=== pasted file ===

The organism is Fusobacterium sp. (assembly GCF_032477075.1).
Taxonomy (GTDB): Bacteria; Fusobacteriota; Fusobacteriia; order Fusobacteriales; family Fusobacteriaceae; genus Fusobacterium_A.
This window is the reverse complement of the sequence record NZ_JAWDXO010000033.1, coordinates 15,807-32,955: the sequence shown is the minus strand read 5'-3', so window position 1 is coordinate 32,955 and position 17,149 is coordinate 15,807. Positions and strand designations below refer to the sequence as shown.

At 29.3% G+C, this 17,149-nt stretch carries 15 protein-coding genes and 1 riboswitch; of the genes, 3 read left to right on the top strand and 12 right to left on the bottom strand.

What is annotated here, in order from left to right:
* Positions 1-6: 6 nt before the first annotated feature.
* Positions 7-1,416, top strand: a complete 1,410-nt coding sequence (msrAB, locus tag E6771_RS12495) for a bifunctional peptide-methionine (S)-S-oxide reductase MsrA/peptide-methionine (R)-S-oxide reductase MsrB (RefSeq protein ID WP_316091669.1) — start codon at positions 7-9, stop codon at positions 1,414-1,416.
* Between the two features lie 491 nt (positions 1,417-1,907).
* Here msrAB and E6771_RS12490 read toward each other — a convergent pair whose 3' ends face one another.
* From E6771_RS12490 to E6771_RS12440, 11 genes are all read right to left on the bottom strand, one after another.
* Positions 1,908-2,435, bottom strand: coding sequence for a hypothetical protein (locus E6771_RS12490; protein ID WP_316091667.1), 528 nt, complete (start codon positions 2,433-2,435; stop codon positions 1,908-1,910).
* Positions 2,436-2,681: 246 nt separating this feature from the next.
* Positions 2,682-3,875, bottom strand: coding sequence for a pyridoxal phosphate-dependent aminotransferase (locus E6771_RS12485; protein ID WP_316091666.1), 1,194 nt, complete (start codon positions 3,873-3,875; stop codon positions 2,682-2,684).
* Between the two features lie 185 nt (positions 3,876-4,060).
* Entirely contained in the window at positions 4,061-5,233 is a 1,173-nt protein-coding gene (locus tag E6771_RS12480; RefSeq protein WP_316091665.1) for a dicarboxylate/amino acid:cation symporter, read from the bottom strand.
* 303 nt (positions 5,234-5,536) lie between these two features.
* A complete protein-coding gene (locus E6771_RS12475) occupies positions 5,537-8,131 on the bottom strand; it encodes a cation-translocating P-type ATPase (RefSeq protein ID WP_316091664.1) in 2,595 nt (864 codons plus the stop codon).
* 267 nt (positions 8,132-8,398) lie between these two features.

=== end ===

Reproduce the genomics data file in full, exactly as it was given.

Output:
The organism is Fusobacterium sp. (assembly GCF_032477075.1).
Taxonomy (GTDB): Bacteria; Fusobacteriota; Fusobacteriia; order Fusobacteriales; family Fusobacteriaceae; genus Fusobacterium_A.
This window is the reverse complement of the sequence record NZ_JAWDXO010000033.1, coordinates 15,807-32,955: the sequence shown is the minus strand read 5'-3', so window position 1 is coordinate 32,955 and position 17,149 is coordinate 15,807. Positions and strand designations below refer to the sequence as shown.

At 29.3% G+C, this 17,149-nt stretch carries 15 protein-coding genes and 1 riboswitch; of the genes, 3 read left to right on the top strand and 12 right to left on the bottom strand.

What is annotated here, in order from left to right:
* Positions 1-6: 6 nt before the first annotated feature.
* Positions 7-1,416, top strand: a complete 1,410-nt coding sequence (msrAB, locus tag E6771_RS12495) for a bifunctional peptide-methionine (S)-S-oxide reductase MsrA/peptide-methionine (R)-S-oxide reductase MsrB (RefSeq protein ID WP_316091669.1) — start codon at positions 7-9, stop codon at positions 1,414-1,416.
* Between the two features lie 491 nt (positions 1,417-1,907).
* Here msrAB and E6771_RS12490 read toward each other — a convergent pair whose 3' ends face one another.
* From E6771_RS12490 to E6771_RS12440, 11 genes are all read right to left on the bottom strand, one after another.
* Positions 1,908-2,435, bottom strand: coding sequence for a hypothetical protein (locus E6771_RS12490; protein ID WP_316091667.1), 528 nt, complete (start codon positions 2,433-2,435; stop codon positions 1,908-1,910).
* Positions 2,436-2,681: 246 nt separating this feature from the next.
* Positions 2,682-3,875, bottom strand: coding sequence for a pyridoxal phosphate-dependent aminotransferase (locus E6771_RS12485; protein ID WP_316091666.1), 1,194 nt, complete (start codon positions 3,873-3,875; stop codon positions 2,682-2,684).
* Between the two features lie 185 nt (positions 3,876-4,060).
* Entirely contained in the window at positions 4,061-5,233 is a 1,173-nt protein-coding gene (locus tag E6771_RS12480; RefSeq protein WP_316091665.1) for a dicarboxylate/amino acid:cation symporter, read from the bottom strand.
* 303 nt (positions 5,234-5,536) lie between these two features.
* A complete protein-coding gene (locus E6771_RS12475) occupies positions 5,537-8,131 on the bottom strand; it encodes a cation-translocating P-type ATPase (RefSeq protein ID WP_316091664.1) in 2,595 nt (864 codons plus the stop codon).
* 267 nt (positions 8,132-8,398) lie between these two features.